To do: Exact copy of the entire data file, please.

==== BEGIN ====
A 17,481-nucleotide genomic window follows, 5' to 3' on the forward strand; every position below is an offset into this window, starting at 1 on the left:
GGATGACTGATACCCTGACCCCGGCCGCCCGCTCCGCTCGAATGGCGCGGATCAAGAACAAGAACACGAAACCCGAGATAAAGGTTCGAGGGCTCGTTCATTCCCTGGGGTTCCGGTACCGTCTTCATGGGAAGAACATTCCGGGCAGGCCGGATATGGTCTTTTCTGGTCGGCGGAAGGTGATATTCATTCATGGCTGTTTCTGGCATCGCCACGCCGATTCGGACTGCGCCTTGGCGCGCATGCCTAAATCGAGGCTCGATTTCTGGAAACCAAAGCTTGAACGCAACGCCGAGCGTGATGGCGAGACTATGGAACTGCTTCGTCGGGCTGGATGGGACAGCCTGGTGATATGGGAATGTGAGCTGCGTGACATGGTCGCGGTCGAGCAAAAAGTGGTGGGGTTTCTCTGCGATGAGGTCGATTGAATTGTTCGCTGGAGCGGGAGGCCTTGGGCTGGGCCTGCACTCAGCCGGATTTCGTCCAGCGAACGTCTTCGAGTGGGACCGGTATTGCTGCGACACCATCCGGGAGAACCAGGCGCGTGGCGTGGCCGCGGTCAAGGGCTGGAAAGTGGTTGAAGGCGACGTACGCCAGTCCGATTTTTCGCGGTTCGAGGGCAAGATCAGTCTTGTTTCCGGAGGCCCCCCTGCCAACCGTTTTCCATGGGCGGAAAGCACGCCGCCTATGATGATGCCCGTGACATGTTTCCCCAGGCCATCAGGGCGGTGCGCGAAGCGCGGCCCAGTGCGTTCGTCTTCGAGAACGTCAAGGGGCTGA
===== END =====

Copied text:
A 17,481-nucleotide genomic window follows, 5' to 3' on the forward strand; every position below is an offset into this window, starting at 1 on the left:
GGATGACTGATACCCTGACCCCGGCCGCCCGCTCCGCTCGAATGGCGCGGATCAAGAACAAGAACACGAAACCCGAGATAAAGGTTCGAGGGCTCGTTCATTCCCTGGGGTTCCGGTACCGTCTTCATGGGAAGAACATTCCGGGCAGGCCGGATATGGTCTTTTCTGGTCGGCGGAAGGTGATATTCATTCATGGCTGTTTCTGGCATCGCCACGCCGATTCGGACTGCGCCTTGGCGCGCATGCCTAAATCGAGGCTCGATTTCTGGAAACCAAAGCTTGAACGCAACGCCGAGCGTGATGGCGAGACTATGGAACTGCTTCGTCGGGCTGGATGGGACAGCCTGGTGATATGGGAATGTGAGCTGCGTGACATGGTCGCGGTCGAGCAAAAAGTGGTGGGGTTTCTCTGCGATGAGGTCGATTGAATTGTTCGCTGGAGCGGGAGGCCTTGGGCTGGGCCTGCACTCAGCCGGATTTCGTCCAGCGAACGTCTTCGAGTGGGACCGGTATTGCTGCGACACCATCCGGGAGAACCAGGCGCGTGGCGTGGCCGCGGTCAAGGGCTGGAAAGTGGTTGAAGGCGACGTACGCCAGTCCGATTTTTCGCGGTTCGAGGGCAAGATCAGTCTTGTTTCCGGAGGCCCCCCTGCCAACCGTTTTCCATGGGCGGAAAGCACGCCGCCTATGATGATGCCCGTGACATGTTTCCCCAGGCCATCAGGGCGGTGCGCGAAGCGCGGCCCAGTGCGTTCGTCTTCGAGAACGTCAAGGGGCTGA